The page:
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Centreville Fire Displaces Eight

Centreville apartment fire displaces eight residents.

At least eight people in three apartments were displaced last week when unattended smoking materials on a second-floor balcony caused a fire at an apartment building in Centreville.

The two-alarm blaze occurred last Thursday, April 7, around 11:50 a.m., at 14406 Hardee Chambliss Court in the Newgate community. Firefighters arrived to find fire visible from the side and rear of the structure.

"IT'S UNBELIEVABLE," said neighbor Tracy Horn who lives across the street. "It's incredible that everyone made it out."

The building contains six apartments, but there are now signs taped to the front doors of apartments 1, 2 and 3 reading, "This area is unsafe and its use or occupancy has been prohibited by the fire official."

The fire department estimates the damage at $800,000, and the American Red Cross is assisting the five adults and three children who were displaced. The fire began outside Apt. 1, and Fairfax County Fire and Rescue Department spokesman Raul Castillo said "improper disposal of smoking materials — cigarette butts" was the culprit.

Neighbors were able to rescue several family pets, including a dog, prior to the fire department's arrival. Two cats were taken to a hospital for treatment. Firefighters brought the blaze under control in abut 20 minutes, and no one was injured.

Some 31 fire and rescue units responded, including personnel and equipment from both Centreville fire stations, Chantilly, Fair Oaks, the City of Fairfax, Vienna, Oakton, Frying Pan and Dunn Loring.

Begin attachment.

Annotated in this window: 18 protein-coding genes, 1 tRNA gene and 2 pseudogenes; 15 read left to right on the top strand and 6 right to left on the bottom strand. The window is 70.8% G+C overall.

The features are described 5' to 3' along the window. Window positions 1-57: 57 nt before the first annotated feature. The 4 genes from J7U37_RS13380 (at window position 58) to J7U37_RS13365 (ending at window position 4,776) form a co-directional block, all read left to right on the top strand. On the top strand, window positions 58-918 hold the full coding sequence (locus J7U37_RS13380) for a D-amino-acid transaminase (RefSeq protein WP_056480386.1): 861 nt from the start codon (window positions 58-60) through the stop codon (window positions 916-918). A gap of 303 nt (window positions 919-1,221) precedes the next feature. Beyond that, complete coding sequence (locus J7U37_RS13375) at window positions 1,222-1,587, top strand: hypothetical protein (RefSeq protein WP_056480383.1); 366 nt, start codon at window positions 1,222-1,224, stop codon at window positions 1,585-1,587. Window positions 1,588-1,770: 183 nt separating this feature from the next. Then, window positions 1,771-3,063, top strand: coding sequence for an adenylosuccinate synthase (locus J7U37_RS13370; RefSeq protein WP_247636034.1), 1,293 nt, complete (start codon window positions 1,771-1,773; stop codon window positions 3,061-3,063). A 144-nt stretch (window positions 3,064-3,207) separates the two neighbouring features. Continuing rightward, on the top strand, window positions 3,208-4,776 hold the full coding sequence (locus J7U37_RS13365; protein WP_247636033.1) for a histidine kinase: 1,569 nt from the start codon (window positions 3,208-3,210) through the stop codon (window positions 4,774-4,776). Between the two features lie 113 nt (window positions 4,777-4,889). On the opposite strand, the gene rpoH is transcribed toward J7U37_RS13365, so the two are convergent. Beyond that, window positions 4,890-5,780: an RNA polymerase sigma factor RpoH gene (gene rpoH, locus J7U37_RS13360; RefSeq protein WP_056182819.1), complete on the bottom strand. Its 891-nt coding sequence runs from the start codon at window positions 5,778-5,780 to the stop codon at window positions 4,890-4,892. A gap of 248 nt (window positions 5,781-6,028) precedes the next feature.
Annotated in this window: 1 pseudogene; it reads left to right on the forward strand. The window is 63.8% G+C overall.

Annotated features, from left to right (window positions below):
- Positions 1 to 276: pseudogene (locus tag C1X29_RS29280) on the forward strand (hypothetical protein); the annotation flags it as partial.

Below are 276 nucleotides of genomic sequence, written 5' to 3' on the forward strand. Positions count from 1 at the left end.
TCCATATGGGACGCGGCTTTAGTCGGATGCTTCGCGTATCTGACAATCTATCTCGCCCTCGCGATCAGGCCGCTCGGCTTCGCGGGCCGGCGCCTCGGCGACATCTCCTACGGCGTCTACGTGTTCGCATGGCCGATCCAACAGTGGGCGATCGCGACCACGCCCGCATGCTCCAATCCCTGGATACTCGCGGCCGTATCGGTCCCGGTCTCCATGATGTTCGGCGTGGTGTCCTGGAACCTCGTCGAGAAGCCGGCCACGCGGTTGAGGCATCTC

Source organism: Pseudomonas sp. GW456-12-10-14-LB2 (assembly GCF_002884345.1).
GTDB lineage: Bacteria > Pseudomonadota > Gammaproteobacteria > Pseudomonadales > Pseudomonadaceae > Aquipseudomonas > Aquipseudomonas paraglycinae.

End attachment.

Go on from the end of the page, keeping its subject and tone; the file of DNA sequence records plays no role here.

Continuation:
The victims were not identified, but a neighbor said they have rental insurance. The next evening, as residents arrived home from work or walked with children through the neighborhood, many paused to gaze at the charred building. A blue tarp covered the roof of Apt. 1 on the corner, and a blackened pile of debris filled the side yard.

Driving home, Horn stopped her car to survey the scene. "It's amazing," she said. "I came home late last night; it was dark and I didn't see it. I wonder who pays for the damage?"

James Balloue walked his dog while his daughter rode her bike. They and his wife live in an apartment in the court across the street. He'd heard about the fire, the day it happened.

"We just bought a house in Manassas, and our Realtor called and said there was a fire," said Balloue. "My family wasn't home, but my dog and ferret were, so I was scared. I feel bad for the people who lived here. It was a very tragic thing. Thank God, no one was killed."

Another neighbor, Eric Motz, who also lives across the street, found out about the fire on Friday. "I'm surprised," he said. "I saw the yellow tape when I went to work this morning, and I thought, 'Damn, when did this happen?'"

KATHY SLUCK, who lives in a nearby townhouse, said her husband told her about it because "from my townhouse you could see the tarp." As for the victims, she said, "I hope they're OK. I was shocked when I saw it."

Meanwhile, the fire department advises residents to completely douse cigarette butts and ashes with water before throwing them away because "they can smolder and cause a fire." Fire officials warn people to never smoke in bed, use large deep ashtrays with a center support and check furniture for any dropped ashes before going to bed.

Ashes should always be emptied into fireproof containers with water and sand. And smoking materials should be kept away from anything that can burn, such as mattresses, bedding, upholstered furniture, draperies, etc.